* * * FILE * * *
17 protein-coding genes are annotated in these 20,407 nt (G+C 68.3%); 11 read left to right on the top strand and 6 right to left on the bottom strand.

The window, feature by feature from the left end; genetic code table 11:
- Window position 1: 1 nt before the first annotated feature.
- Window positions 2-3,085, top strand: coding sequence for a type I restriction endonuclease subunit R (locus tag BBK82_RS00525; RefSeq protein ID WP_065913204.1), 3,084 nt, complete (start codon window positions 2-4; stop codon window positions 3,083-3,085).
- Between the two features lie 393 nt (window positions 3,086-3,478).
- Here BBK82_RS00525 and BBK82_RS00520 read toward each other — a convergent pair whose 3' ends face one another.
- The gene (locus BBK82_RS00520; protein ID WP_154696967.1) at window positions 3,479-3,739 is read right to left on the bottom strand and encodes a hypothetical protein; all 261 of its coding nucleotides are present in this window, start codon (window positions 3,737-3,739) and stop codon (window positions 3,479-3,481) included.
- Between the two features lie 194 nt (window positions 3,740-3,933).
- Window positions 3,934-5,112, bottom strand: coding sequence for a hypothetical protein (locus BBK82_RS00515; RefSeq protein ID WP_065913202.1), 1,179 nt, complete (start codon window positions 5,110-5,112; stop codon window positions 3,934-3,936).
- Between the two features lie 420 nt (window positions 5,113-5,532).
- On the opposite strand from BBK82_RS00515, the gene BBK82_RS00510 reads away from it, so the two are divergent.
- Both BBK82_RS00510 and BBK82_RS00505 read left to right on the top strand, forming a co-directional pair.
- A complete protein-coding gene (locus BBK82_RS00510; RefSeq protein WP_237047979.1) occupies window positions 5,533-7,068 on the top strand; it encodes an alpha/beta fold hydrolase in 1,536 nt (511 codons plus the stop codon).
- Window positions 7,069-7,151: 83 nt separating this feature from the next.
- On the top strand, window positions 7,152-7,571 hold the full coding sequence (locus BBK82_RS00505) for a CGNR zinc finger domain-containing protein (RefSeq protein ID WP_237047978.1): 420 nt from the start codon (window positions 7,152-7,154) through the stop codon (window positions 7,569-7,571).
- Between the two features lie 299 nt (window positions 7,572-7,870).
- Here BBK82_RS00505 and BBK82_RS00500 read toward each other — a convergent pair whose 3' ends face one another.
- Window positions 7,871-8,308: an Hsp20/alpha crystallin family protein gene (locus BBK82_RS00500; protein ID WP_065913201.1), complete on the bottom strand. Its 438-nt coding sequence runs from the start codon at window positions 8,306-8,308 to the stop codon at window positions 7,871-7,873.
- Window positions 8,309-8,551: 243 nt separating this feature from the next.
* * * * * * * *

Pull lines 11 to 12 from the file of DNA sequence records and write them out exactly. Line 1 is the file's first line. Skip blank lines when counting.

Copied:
- On the opposite strand from BBK82_RS00515, the gene BBK82_RS00510 reads away from it, so the two are divergent.
- Both BBK82_RS00510 and BBK82_RS00505 read left to right on the top strand, forming a co-directional pair.